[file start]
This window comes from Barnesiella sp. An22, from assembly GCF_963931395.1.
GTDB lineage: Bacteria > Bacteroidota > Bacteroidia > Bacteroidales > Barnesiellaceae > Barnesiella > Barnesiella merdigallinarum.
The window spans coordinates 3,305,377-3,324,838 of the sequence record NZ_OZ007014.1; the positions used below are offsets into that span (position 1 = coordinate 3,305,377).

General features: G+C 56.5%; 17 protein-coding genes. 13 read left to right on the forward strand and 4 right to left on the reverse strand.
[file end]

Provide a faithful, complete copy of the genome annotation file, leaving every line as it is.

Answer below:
This window comes from Barnesiella sp. An22, from assembly GCF_963931395.1.
GTDB lineage: Bacteria > Bacteroidota > Bacteroidia > Bacteroidales > Barnesiellaceae > Barnesiella > Barnesiella merdigallinarum.
The window spans coordinates 3,305,377-3,324,838 of the sequence record NZ_OZ007014.1; the positions used below are offsets into that span (position 1 = coordinate 3,305,377).

General features: G+C 56.5%; 17 protein-coding genes. 13 read left to right on the forward strand and 4 right to left on the reverse strand.